A series of these performance texts is being published by the British educational publisher John Catt. Volume 1 of Hour-Long Shakespeare features performance texts of three of Shakespeare’s greatest history plays: Henry IV, Part 1, Henry V, and Richard III. Volume 2, to be published later in 2015, includes three great tragedies: Romeo and Juliet, Macbeth and Julius Caesar. These are not books for purists, nor for those seeking study texts. They are, instead, for those who wish to perform (or read) a Shakespeare play, but do not have the time or resources to stage (or read) a full-length version. Naturally, cutting out almost two-thirds of each original play means that many speeches are shorter than in the original, some sections of plot have been removed, and whole characters sometimes have been excised altogether. But the integrity of Shakespeare’s original language has been preserved. The lines are, in general, as printed in the First Folio of 1623, with, where appropriate, some modernized spellings. The words of the original plays have not been changed; there are just fewer of them.
The casting of the plays has been engineered for the greatest flexibility. There are usually approximately twenty named parts, each with different levels of difficulty. If someone wishes to be involved in a Shakespeare production, but is not confident about learning lots of lines or being on the stage for too long, there is a part for them. Equally, if someone wishes to take on a much larger role like Henry V, Richard III or Macbeth there is a part for them too. And, of course, there are plenty of medium-engagement roles for those in the middle.
The Chorus device is used throughout the plays. While Shakespeare wrote a Chorus part for Henry V, this same narrator-style method has also been adopted in the Hour-Long Shakespeare series. This enables the Chorus to provide excerpts from otherwise-excised sections of the plays, or to provide a commentary on the unfolding drama. The Chorus device also aids flexibility in casting. It is possible to have just one individual narrating the Chorus part, or several actors can take the Chorus lines in turn. When these hour-long versions were originally staged, between fifteen and twenty Chorus members were used, sitting behind the audience ‘in the round’, taking each line in turn around a giant circle. In addition to enhancing the atmosphere of the performance, this also enables the Chorus to have the script in front of them, catering for those who wish to engage with Shakespeare’s language and the production as a whole, but who do not yet feel confident enough to learn lines or perform on the main stage.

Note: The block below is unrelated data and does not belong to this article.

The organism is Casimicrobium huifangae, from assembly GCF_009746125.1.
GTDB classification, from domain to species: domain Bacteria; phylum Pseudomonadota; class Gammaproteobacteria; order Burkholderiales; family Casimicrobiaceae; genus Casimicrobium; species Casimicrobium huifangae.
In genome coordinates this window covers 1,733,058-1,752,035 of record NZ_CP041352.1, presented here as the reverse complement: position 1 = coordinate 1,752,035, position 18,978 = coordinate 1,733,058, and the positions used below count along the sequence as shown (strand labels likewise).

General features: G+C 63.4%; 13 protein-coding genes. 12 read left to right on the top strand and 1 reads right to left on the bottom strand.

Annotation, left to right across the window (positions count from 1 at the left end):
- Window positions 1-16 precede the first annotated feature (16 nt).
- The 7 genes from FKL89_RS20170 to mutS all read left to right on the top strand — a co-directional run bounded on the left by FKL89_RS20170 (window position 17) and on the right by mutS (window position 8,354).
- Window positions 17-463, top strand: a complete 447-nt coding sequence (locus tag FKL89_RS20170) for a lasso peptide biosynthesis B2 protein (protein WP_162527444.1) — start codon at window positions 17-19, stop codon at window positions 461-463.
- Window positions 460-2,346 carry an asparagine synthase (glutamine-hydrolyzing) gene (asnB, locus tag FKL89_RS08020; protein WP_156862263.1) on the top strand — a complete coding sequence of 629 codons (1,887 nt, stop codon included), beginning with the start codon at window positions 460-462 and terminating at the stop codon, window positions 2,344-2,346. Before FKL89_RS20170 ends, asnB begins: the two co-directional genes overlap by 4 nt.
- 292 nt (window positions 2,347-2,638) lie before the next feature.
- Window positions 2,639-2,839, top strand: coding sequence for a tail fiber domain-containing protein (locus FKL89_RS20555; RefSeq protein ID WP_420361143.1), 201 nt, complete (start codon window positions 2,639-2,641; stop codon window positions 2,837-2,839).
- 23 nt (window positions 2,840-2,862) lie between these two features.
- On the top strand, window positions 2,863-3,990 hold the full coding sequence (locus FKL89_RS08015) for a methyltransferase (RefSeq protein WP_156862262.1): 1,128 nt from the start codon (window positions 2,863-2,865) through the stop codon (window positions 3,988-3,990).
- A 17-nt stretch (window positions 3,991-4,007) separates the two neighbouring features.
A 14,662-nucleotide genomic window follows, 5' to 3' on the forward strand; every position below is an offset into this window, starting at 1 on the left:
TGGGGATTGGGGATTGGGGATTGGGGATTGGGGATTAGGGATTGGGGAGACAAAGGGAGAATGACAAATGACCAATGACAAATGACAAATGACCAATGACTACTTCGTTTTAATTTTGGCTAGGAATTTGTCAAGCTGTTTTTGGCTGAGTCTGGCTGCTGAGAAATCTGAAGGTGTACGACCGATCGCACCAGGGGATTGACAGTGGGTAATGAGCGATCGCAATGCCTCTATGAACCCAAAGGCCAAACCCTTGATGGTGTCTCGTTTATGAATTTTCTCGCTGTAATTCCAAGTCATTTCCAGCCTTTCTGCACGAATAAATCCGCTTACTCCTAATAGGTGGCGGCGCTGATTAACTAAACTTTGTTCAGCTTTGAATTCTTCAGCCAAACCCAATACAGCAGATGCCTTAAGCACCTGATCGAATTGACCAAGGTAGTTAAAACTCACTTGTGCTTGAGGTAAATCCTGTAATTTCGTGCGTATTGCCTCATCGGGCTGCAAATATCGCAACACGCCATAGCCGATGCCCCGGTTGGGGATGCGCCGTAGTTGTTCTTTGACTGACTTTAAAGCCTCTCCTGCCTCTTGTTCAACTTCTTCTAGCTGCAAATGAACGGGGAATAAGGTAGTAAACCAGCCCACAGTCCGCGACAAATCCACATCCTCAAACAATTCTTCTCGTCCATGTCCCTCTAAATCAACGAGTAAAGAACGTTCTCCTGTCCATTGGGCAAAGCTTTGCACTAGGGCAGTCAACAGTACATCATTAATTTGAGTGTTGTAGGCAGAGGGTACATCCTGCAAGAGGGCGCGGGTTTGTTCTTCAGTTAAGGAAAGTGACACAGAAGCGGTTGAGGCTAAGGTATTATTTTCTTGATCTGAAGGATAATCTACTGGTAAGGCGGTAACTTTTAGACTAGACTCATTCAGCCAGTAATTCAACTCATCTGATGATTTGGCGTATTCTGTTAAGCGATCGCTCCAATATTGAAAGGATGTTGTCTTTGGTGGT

There is also great flexibility in the age range of those who can be involved in the hour-long productions. The original cast members were between eleven and thirteen years old. They demonstrated that this age group really can engage with, act in, and enjoy, Shakespeare’s plays. While it would probably be rare for younger children to attempt these edited versions, there is of course no upper age limit.
The Hour-Long Shakespeare series is, of course, just another contribution to a long and healthy tradition of abridging Shakespeare plays. As Professor Michael Dobson, Director of the Shakespeare Institute, notes in his foreword to the series: ‘Shakespeare’s plays have always expanded and contracted to suit available performance times and available casts’. These scripts belong, he says, ‘100% to the highest traditions of both teaching and performing Shakespeare’s plays’. Indeed, one of the best ways to learn about Shakespeare is to perform one of his plays. Even if you only have a couple of lines, you become immersed in the language and begin to encounter and understand core themes and plots. These scripts will hopefully help in that learning process, genuinely liberating them through manageable exposure to Shakespeare’s language.
Matthew Jenkinson is Deputy Head Academic at New College School, Oxford, in the UK. He received his doctorate from Merton College, Oxford. He is the author of Culture and Politics at the Court of Charles II, 1660-1685, as well as some forty articles and reviews on history, literature and education.